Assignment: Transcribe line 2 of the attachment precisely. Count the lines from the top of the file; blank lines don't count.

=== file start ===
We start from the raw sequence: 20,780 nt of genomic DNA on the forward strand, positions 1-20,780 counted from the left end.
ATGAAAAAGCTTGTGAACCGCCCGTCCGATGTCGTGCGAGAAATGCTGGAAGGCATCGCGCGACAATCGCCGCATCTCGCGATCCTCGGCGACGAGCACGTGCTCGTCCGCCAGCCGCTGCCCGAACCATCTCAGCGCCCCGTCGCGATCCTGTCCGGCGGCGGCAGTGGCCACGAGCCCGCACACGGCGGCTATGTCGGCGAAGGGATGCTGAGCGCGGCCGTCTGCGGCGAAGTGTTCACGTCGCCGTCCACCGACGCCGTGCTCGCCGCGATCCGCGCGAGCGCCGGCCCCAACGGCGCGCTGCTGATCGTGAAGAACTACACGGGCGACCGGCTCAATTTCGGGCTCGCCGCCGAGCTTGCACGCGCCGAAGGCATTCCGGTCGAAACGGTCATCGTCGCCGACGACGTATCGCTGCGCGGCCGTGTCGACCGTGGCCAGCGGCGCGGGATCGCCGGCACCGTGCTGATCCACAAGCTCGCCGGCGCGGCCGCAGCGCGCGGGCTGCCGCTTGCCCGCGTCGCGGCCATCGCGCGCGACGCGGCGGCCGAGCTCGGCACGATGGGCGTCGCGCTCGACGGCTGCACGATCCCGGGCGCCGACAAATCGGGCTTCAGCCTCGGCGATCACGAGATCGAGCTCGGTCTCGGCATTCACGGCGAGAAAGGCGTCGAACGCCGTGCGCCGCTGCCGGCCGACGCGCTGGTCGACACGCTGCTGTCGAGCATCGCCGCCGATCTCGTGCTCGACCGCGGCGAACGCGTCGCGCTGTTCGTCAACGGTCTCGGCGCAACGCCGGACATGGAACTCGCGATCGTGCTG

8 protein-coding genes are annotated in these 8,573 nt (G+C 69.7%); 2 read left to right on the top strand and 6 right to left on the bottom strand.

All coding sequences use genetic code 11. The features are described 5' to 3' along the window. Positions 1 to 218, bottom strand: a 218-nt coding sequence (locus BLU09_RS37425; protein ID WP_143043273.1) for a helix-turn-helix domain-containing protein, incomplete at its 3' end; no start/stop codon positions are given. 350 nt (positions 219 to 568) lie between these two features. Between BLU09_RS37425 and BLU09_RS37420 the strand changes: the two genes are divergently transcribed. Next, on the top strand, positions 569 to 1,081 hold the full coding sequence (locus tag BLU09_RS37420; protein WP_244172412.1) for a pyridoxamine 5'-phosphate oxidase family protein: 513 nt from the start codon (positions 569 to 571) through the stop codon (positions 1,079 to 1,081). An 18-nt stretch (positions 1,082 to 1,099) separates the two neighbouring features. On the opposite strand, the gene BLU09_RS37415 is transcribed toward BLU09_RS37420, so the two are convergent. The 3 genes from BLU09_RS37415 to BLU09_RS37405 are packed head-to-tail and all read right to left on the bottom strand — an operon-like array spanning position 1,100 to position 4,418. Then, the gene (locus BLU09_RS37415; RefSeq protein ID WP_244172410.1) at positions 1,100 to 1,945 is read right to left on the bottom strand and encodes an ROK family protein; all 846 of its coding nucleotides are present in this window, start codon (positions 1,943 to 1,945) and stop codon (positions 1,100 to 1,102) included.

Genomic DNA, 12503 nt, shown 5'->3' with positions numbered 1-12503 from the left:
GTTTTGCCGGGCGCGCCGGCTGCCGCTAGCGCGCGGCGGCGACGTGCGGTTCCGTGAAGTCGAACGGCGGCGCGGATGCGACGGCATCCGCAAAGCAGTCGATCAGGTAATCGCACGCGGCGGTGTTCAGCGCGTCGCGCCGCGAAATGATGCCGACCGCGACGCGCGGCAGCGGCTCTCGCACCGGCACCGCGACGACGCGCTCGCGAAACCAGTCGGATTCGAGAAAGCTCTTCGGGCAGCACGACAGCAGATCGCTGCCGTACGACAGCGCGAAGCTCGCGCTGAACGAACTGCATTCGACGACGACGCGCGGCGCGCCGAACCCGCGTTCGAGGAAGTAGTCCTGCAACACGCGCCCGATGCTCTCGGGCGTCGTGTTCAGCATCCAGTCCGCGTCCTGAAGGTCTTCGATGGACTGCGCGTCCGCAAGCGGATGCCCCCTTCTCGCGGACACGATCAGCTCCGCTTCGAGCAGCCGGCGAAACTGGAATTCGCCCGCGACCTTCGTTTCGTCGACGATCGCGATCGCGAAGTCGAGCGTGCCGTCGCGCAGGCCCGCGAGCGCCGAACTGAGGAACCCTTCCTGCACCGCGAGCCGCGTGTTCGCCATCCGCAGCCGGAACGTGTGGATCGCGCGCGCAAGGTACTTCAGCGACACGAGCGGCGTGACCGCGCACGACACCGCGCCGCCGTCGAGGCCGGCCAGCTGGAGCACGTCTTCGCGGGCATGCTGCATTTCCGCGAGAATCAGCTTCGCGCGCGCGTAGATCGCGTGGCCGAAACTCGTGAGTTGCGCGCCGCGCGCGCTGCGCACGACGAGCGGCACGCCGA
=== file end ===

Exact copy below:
ATGAAAAAGCTTGTGAACCGCCCGTCCGATGTCGTGCGAGAAATGCTGGAAGGCATCGCGCGACAATCGCCGCATCTCGCGATCCTCGGCGACGAGCACGTGCTCGTCCGCCAGCCGCTGCCCGAACCATCTCAGCGCCCCGTCGCGATCCTGTCCGGCGGCGGCAGTGGCCACGAGCCCGCACACGGCGGCTATGTCGGCGAAGGGATGCTGAGCGCGGCCGTCTGCGGCGAAGTGTTCACGTCGCCGTCCACCGACGCCGTGCTCGCCGCGATCCGCGCGAGCGCCGGCCCCAACGGCGCGCTGCTGATCGTGAAGAACTACACGGGCGACCGGCTCAATTTCGGGCTCGCCGCCGAGCTTGCACGCGCCGAAGGCATTCCGGTCGAAACGGTCATCGTCGCCGACGACGTATCGCTGCGCGGCCGTGTCGACCGTGGCCAGCGGCGCGGGATCGCCGGCACCGTGCTGATCCACAAGCTCGCCGGCGCGGCCGCAGCGCGCGGGCTGCCGCTTGCCCGCGTCGCGGCCATCGCGCGCGACGCGGCGGCCGAGCTCGGCACGATGGGCGTCGCGCTCGACGGCTGCACGATCCCGGGCGCCGACAAATCGGGCTTCAGCCTCGGCGATCACGAGATCGAGCTCGGTCTCGGCATTCACGGCGAGAAAGGCGTCGAACGCCGTGCGCCGCTGCCGGCCGACGCGCTGGTCGACACGCTGCTGTCGAGCATCGCCGCCGATCTCGTGCTCGACCGCGGCGAACGCGTCGCGCTGTTCGTCAACGGTCTCGGCGCAACGCCGGACATGGAACTCGCGATCGTGCTG